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Black history is American history that needs to be taught to the next generation 

Emmitt Glynn teaches AP African American studies to a group of Baton Rouge Magnet High School students
AP Photo/Stephen Smith
Emmitt Glynn teaches AP African American studies to a group of Baton Rouge Magnet High School students on Monday, Jan. 30.

During the 28 days of Black History month, we take time to reflect and honor the great Black men and women who not only contributed to the advancement of America through the Civil Rights Movement but the contributions that our people have made in all aspects of this country. I feel that when most people think of this month they turn to great leaders such as Martin Luther King Jr., Frederick Douglass, or James Baldwin. These Americans were pivotal in advancing the rights of all people in this country, but there are so many others whose stories go untold. 

This month, I  introduced the Black History Matters Act which would direct the National Museum of African American History and Culture (NMAAHC) to conduct a study on Black history education efforts in public elementary and secondary schools. As we have seen in Florida and school districts around the country, efforts to erase Black history from our education system have started to escalate. The notion that a student learning about slavery, reconstruction, Jim Crow, and the Civil Rights movement is inappropriate expresses the wish to close our eyes to history that may make us “uncomfortable.”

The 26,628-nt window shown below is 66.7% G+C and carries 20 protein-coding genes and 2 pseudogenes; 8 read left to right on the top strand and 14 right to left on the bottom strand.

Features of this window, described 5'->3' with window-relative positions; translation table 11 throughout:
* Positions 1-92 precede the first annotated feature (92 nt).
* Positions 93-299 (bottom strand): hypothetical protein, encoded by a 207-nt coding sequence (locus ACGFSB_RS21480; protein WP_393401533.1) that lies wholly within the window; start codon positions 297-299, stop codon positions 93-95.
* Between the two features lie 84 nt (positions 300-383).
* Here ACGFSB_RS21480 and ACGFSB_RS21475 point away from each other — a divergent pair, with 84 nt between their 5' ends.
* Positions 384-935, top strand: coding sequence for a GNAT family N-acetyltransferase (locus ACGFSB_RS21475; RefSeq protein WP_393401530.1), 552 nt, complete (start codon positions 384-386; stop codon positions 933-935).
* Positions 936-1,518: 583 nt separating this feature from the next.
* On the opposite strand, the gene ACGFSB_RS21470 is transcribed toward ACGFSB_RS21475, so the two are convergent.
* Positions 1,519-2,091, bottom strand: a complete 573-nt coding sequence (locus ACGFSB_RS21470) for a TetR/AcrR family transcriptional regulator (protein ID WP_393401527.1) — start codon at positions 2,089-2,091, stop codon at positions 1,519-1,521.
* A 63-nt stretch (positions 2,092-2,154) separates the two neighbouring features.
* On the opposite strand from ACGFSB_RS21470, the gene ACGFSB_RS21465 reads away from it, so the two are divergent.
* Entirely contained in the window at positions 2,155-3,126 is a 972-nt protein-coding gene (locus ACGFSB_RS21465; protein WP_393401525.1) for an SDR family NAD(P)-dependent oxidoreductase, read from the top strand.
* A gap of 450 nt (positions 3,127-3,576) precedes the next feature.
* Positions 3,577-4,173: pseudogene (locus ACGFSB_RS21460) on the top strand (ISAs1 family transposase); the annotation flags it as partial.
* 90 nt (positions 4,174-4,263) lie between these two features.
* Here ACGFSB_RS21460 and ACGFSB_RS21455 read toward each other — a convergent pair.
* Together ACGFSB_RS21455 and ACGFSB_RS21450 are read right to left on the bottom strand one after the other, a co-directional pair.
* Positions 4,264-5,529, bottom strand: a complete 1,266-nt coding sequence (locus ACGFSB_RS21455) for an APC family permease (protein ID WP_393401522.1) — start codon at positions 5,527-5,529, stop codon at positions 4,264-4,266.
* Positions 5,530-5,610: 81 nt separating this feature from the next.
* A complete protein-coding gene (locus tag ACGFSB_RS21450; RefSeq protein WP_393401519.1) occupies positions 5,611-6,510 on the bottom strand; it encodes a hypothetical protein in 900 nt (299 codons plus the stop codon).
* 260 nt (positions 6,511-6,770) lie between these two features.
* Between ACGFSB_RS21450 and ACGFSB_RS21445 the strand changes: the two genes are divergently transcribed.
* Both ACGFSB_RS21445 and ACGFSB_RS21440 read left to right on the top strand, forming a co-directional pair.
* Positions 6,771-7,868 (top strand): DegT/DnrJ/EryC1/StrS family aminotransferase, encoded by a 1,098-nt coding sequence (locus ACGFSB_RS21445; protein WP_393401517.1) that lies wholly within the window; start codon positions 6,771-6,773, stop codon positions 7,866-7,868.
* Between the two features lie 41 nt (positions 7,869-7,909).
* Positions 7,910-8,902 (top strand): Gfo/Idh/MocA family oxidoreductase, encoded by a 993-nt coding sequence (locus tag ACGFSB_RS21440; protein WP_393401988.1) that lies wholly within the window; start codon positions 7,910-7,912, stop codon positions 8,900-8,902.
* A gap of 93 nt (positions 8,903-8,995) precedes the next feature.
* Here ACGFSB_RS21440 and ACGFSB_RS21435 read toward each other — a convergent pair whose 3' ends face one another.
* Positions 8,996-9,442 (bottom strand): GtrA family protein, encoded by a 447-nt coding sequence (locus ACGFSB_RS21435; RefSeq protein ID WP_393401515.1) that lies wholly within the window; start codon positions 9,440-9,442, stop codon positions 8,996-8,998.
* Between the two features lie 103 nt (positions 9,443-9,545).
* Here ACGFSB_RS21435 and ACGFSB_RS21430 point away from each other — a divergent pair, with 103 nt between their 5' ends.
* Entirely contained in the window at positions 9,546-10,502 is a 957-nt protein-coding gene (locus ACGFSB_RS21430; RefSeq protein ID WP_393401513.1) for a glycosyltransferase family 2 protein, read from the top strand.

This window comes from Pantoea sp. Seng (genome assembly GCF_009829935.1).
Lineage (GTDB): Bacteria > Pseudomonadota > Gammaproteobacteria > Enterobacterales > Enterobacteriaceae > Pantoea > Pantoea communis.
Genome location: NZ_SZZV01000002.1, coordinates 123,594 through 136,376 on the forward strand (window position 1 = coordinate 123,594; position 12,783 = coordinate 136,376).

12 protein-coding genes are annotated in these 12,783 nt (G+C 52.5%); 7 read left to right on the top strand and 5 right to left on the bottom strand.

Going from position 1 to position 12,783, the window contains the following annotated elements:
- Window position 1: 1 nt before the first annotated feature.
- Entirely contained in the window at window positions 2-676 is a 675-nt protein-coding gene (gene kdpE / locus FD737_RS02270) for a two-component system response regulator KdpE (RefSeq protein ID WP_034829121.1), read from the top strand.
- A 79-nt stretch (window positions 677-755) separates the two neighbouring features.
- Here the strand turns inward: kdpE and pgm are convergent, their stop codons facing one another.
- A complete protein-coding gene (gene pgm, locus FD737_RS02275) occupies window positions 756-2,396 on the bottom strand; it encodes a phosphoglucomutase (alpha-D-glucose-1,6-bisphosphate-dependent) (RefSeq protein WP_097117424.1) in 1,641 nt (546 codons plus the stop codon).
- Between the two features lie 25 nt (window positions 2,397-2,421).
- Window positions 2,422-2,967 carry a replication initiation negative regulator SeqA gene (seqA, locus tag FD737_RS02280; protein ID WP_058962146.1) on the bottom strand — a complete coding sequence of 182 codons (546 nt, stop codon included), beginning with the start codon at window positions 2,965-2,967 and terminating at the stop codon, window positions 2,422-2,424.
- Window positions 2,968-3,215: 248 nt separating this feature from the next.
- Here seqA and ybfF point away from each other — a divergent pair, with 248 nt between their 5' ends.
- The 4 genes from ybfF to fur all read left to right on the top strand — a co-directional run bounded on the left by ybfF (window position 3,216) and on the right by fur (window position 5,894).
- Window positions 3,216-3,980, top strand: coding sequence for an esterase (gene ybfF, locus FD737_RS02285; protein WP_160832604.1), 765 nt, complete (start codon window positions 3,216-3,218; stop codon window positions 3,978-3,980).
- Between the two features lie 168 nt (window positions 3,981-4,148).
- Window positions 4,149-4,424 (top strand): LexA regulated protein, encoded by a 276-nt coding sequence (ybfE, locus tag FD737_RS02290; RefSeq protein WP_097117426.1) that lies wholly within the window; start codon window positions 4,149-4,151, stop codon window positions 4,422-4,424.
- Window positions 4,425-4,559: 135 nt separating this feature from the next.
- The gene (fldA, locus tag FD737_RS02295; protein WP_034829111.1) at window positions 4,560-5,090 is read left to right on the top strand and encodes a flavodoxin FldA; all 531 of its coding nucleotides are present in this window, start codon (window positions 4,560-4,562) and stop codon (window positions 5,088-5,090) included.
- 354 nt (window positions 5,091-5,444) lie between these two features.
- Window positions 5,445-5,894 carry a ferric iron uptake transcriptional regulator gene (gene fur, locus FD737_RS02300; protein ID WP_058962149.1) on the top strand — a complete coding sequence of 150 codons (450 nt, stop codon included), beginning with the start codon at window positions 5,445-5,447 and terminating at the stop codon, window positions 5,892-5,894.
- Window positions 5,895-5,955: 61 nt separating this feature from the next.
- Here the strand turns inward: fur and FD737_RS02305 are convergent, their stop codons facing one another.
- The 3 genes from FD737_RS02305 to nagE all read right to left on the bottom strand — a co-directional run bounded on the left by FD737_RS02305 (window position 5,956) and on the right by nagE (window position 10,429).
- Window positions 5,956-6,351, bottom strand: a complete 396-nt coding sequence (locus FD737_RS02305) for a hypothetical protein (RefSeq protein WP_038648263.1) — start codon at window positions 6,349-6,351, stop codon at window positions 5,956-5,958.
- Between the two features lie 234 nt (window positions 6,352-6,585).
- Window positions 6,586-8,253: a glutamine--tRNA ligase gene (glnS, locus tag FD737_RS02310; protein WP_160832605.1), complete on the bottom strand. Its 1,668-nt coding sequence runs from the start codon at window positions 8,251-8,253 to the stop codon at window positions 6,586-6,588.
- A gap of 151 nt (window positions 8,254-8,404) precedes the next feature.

In 2021, I submitted an opinion piece in the Washington Post, highlighting how freed and enslaved Black soldiers of the Continental Army were essential to ensuring our country’s victory in its battle for independence from the British; a fact that seems to be forgotten by most U.S. History classes. The Black story is America’s story. Since the first slave ship in 1619, Black Americans have played a crucial part in the foundational, governmental, philosophical, cultural, and scientific aspects of what makes this country what it is today.  

During my time in Congress, I have been privileged to stand on the shoulders of those who came before me. In 2014, I may have been the first Black woman to be elected to Congress from the state of New Jersey, but my ability to serve my constituents was only made possible by Shirley Chisholm, the first Black woman to be elected to Congress back in 1968. The history of those like Chisholm and the brave African American Revolutionary War veterans must also be as well known to every American as King, Douglass, or Baldwin.  

I have had the honor of helping to pass legislation that will advance this goal. Also in early 2021, along with my colleague, California Rep. Barbara Lee, I helped to pass the Circulating Commemorative Coin Act which created the Women Quarter Program. This quarter series has already profiled prominent Black women such as the celebrated writer, performer, and social activist Maya Angelou, and this year will highlight Bessie Coleman (no relation) — the first Black and Indigenous woman pilot in history. These coins don’t only preserve their place in history, they introduce a new generation to truly amazing historical figures that they can learn from and be inspired by.  

In the Omnibus legislation that became law at the end of 2022 was a provision I introduced that extended the authorization for the creation of the National Liberty Memorial on the National Mall. With the completion of this memorial, the stories of the some 5,000 freed and enslaved Black soldiers who fought for our nation’s independence will be preserved and celebrated with a prominent place in our nation’s capital. 

Black history is American history — the good, the bad, and the discomforting — and it is important that that history be taught to the next generation just as my generation learned about George Washington and Abraham Lincoln.  

Watson Coleman represents New Jersey’s 12th District and is the co-founder and co-chair of the Congressional Caucus on Black Women and Girls. 

Tags Black history Education

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